It is easy to steal digital content, as it is easy to view digital pornography or gamble illegally online or send anonymous messages of hate to those who differ from us. It is all done so privately, so effortlessly. There is little or no danger of being reprimanded by any outside source. However, these behaviors are deadly to our souls; and God is always present. There is no moral difference between sinning with a computer and sinning without one.
On the other hand, there is the more complex question of using content that is available both free and legally. There are no laws against consuming much of what we might find on the internet. In many cases, this content may be distributed under specific conditions, such as a Creative Commons License (as this essay is). The site where we find the content may be trying to pay for itself through advertising, for instance, or through private investment.
The problem is that most high quality content found on the internet (music, video games, stories, illustrations, etc.) costs significantly more money to create than it is making on-line. There is a huge gap between the cost of production and the price of consumption. Some organizations, such as the New York Times or the makers of the game Spore, complain about this gap and seek to correct it. When they do, they are endlessly mocked on blogs and many consumers refuse to pay up. This results in such organizations either backing down or finding themselves with far fewer customers. In either case, the degradation of content continues, professional people are laid off, and the public gets more and more Beyoncé mashups to feast on.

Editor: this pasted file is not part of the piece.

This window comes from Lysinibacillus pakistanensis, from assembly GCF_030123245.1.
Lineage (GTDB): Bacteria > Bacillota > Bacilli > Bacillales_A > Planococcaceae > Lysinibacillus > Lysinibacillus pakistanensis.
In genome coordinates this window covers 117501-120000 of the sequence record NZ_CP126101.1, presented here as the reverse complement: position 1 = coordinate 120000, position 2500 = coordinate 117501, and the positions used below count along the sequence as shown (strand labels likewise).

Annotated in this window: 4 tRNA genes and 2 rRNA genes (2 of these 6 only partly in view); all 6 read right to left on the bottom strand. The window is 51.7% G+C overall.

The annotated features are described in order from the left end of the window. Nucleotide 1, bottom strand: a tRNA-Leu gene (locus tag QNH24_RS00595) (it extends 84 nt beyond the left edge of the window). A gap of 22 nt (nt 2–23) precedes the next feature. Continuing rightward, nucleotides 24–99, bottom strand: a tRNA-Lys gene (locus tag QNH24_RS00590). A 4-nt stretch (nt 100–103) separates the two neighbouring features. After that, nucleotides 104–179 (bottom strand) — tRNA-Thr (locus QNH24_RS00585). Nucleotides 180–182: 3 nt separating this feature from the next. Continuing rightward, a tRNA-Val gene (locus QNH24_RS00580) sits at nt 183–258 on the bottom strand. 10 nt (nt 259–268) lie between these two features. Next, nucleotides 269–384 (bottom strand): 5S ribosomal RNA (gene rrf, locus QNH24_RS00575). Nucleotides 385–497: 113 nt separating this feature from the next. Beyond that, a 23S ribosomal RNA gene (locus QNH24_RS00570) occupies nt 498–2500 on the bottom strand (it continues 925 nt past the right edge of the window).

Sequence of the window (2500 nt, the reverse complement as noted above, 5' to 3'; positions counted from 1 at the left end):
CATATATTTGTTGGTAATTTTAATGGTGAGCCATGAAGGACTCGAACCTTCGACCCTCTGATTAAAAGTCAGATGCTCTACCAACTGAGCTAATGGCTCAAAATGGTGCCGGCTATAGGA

Certainly many people produce content simply for the love of it. I am personally in that camp. I record film reviews solely as a hobby. But I can afford to do this. If I wanted to set aside all other work to become a serious film critic, the current on-line economy guarantees that my family would starve. Thousands of professionals are losing their vocations because of the high cost of “free” content.